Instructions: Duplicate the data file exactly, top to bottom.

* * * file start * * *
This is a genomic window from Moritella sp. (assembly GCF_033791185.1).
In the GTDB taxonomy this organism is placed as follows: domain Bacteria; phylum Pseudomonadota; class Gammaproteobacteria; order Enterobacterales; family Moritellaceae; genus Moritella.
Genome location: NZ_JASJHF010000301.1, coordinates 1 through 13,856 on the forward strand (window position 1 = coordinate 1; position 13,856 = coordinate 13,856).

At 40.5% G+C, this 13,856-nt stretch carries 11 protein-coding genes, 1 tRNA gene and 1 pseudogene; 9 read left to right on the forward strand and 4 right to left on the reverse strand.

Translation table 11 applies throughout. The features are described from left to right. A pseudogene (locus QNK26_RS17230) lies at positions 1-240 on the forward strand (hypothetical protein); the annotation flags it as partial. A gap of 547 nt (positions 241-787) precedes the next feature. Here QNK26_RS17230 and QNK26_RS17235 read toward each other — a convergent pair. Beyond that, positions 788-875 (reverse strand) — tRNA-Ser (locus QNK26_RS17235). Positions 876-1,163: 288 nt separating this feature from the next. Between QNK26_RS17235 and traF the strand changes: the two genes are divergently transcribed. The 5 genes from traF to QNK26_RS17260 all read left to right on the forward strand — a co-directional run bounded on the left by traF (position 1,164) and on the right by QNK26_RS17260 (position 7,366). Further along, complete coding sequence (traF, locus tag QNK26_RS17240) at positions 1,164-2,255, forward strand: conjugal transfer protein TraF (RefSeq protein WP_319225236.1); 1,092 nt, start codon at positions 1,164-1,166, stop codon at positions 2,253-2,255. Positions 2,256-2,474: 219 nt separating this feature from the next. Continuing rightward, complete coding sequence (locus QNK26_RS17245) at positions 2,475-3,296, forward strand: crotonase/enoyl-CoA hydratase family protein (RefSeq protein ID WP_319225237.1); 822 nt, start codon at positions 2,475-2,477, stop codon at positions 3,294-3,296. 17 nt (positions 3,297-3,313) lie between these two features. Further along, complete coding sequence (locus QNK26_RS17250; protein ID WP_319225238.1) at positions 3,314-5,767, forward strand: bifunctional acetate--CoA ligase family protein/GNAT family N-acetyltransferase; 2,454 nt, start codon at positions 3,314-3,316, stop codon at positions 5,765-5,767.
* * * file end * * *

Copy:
This is a genomic window from Moritella sp. (assembly GCF_033791185.1).
In the GTDB taxonomy this organism is placed as follows: domain Bacteria; phylum Pseudomonadota; class Gammaproteobacteria; order Enterobacterales; family Moritellaceae; genus Moritella.
Genome location: NZ_JASJHF010000301.1, coordinates 1 through 13,856 on the forward strand (window position 1 = coordinate 1; position 13,856 = coordinate 13,856).

At 40.5% G+C, this 13,856-nt stretch carries 11 protein-coding genes, 1 tRNA gene and 1 pseudogene; 9 read left to right on the forward strand and 4 right to left on the reverse strand.

Translation table 11 applies throughout. The features are described from left to right. A pseudogene (locus QNK26_RS17230) lies at positions 1-240 on the forward strand (hypothetical protein); the annotation flags it as partial. A gap of 547 nt (positions 241-787) precedes the next feature. Here QNK26_RS17230 and QNK26_RS17235 read toward each other — a convergent pair. Beyond that, positions 788-875 (reverse strand) — tRNA-Ser (locus QNK26_RS17235). Positions 876-1,163: 288 nt separating this feature from the next. Between QNK26_RS17235 and traF the strand changes: the two genes are divergently transcribed. The 5 genes from traF to QNK26_RS17260 all read left to right on the forward strand — a co-directional run bounded on the left by traF (position 1,164) and on the right by QNK26_RS17260 (position 7,366). Further along, complete coding sequence (traF, locus tag QNK26_RS17240) at positions 1,164-2,255, forward strand: conjugal transfer protein TraF (RefSeq protein WP_319225236.1); 1,092 nt, start codon at positions 1,164-1,166, stop codon at positions 2,253-2,255. Positions 2,256-2,474: 219 nt separating this feature from the next. Continuing rightward, complete coding sequence (locus QNK26_RS17245) at positions 2,475-3,296, forward strand: crotonase/enoyl-CoA hydratase family protein (RefSeq protein ID WP_319225237.1); 822 nt, start codon at positions 2,475-2,477, stop codon at positions 3,294-3,296. 17 nt (positions 3,297-3,313) lie between these two features. Further along, complete coding sequence (locus QNK26_RS17250; protein ID WP_319225238.1) at positions 3,314-5,767, forward strand: bifunctional acetate--CoA ligase family protein/GNAT family N-acetyltransferase; 2,454 nt, start codon at positions 3,314-3,316, stop codon at positions 5,765-5,767.